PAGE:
Ngorongoro Crater

The Ngorongoro Crater is the southern part of Serengeti National Park. It is the worlds greatest continuous caldera, which is non-flooded. Caused by the collapse of a volcano 3 million years ago, when the East African Rift System has developed, this crater was formed. Its  sidewalls have a height of  between 400 and 600 meters. The crater has a diameter of between 17 and 21 kilometers and its inner surface measures about 21 square kilometers.

Nearly 25.000 of large mammals are living in the crater, the number of zebras, buffalos and wildebeests is particularly high. But you often also meet  elands and gazelles. All of them are very "attractive" to lions, hyenas and leopards. Next to elephants and hippos there are still some black rhinos living in the crater, an endangered specie.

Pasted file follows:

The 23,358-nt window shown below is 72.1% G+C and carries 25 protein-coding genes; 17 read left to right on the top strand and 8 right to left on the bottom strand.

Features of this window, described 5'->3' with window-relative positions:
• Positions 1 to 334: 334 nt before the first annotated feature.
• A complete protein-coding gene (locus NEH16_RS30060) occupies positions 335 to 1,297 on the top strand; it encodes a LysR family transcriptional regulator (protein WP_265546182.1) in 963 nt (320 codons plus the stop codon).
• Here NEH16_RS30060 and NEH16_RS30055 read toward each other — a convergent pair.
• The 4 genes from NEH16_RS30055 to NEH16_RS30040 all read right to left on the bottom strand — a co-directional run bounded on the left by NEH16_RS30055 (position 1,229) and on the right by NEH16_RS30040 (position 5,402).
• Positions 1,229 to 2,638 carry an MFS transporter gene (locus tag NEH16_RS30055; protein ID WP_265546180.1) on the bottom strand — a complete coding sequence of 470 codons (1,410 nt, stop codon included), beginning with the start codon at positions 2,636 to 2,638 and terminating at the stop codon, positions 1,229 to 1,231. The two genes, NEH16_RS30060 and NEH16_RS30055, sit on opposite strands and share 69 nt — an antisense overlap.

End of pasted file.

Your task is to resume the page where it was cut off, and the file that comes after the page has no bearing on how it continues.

On the crater rim  Michael Grzimek († 1959) and his father Bernhard Grzimek († 1987) were buried.

In the Sixties Bernhard Grzimek, a famous german zoologist,  and his son had spent several years in the Serengeti National Park counting animals and documenting their migration.  His documentary film

' Serengeti Shall Not' made Serengeti National Park known throughout the world.